Remove the tart crust from the oven, and allow to cool.

For the rosemary-infused milk:

Place 3 sprigs of fresh rosemary in 400 ml soy milk. Set aside for later.

In the meantime, prepare the filling.

For the filling:

In a heatproof bowl set over a small saucepan of gently simmering water, melt the chocolate pieces over low heat, stirring constantly. Once melted, remove from heat.

To make the chocolate pudding, stir together the pudding powder and sugar with a few tablespoons of the rosemary-infused soy milk until dissolved. Bring the rest of the rosemary-infused soy milk to a gentle boil (leaving the sprigs in the milk for now!), along with the coconut milk.

Once it starts boiling, carefully remove the rosemary sprigs with a fork. Quickly stir in the pudding powder mixture using a whisk, until there are no more lumps. Bring to a brief boil again over medium heat, while constantly stirring.

Do this for 1-2 minutes until the mixture starts to thicken. Remove from heat.

Add melted chocolate and vanilla essence to the pudding, and stir once again.

To assemble:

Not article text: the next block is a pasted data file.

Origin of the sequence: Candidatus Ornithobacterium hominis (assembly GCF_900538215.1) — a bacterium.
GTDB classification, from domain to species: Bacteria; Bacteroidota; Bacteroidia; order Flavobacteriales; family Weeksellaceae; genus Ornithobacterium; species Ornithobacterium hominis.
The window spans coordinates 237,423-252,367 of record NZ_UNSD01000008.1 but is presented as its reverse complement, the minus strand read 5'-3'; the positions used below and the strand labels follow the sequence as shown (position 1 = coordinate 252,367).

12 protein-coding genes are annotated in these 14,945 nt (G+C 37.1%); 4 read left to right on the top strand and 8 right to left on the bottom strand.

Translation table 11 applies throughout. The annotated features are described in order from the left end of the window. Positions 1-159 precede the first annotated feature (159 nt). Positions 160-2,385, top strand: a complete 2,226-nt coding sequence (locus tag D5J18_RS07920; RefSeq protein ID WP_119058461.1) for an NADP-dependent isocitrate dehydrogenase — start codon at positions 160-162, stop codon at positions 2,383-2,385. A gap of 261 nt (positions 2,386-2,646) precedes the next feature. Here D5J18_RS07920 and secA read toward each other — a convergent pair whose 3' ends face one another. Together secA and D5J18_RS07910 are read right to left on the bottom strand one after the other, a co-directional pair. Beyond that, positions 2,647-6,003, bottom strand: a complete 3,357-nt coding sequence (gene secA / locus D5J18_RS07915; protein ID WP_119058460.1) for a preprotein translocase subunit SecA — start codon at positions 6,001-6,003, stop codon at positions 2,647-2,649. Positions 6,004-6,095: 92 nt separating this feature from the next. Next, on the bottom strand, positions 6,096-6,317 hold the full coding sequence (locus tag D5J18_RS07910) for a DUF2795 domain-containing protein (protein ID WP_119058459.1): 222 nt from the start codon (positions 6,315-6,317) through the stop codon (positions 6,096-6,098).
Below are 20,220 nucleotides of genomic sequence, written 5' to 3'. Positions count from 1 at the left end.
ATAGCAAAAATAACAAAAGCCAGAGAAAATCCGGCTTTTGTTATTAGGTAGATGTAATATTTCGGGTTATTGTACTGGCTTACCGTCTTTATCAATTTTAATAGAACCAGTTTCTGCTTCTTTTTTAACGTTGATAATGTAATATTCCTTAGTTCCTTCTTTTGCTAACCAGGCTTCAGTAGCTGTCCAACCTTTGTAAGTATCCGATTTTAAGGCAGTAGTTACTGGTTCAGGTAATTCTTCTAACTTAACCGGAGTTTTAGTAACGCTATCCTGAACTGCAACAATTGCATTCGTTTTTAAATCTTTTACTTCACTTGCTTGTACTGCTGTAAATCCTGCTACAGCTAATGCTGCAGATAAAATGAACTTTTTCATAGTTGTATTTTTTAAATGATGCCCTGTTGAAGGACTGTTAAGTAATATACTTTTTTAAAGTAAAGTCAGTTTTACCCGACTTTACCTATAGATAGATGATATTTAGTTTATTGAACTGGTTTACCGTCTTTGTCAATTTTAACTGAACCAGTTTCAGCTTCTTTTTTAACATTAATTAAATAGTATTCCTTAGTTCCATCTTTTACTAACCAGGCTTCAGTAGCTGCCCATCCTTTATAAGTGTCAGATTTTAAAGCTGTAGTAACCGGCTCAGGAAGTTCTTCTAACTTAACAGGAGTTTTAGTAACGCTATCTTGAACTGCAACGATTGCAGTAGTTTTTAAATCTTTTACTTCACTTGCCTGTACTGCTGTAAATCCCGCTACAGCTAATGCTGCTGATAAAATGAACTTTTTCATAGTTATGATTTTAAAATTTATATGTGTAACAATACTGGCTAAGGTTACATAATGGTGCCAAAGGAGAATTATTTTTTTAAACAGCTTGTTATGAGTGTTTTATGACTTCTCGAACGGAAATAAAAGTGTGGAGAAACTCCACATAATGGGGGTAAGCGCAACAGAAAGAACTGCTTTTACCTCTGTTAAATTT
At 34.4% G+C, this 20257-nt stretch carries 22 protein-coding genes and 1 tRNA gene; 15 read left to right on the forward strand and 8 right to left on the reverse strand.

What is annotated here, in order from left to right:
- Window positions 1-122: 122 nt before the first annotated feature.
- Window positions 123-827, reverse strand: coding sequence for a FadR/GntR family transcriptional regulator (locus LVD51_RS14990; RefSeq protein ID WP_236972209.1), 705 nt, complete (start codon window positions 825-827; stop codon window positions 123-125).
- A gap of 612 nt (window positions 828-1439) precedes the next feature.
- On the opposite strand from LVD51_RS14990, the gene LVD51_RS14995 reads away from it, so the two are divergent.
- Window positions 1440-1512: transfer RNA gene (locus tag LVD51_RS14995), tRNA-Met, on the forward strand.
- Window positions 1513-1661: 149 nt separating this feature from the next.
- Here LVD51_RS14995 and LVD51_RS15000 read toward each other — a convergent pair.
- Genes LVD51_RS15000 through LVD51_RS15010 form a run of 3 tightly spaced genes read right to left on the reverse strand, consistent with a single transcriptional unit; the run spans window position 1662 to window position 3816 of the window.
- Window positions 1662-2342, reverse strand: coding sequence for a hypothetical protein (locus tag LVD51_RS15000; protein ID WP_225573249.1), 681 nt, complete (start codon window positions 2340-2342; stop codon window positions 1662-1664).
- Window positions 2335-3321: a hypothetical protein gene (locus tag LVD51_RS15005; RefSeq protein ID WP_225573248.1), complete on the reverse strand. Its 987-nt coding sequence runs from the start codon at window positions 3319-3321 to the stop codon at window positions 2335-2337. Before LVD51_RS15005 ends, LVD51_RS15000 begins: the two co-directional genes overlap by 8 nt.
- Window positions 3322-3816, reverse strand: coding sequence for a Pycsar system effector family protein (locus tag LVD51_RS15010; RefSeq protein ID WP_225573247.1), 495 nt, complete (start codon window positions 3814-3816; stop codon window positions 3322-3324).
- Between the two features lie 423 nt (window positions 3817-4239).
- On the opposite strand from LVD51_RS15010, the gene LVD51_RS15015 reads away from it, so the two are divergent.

Generously sprinkle pomegranate seeds all over the cooled tart crust.

Pour the warm and still-liquid chocolate pudding mixture on top, and spread evenly using a spatula. Set aside until cooled completely. I recommend transferring it to the fridge after about 30 minutes.

Once cooled, feel free to decorate the chocolate tart with pomegranate seeds, chopped nuts, and shaved chocolate.

Store refrigerated until serving.

I recommend adding a dollop of fresh (vegan) whipped cream on each slice when serving!

- To enhance the delicate pomegranate flavour, you could replace part of the soy milk with pomegranate juice (or even red wine!).
- If you don't like the taste of rosemary, you could substitute it with fresh mint leaves.
- Instead of pomegranates, raspberries would also go nicely with this tart. (Not a Persephone cake then, though ;-))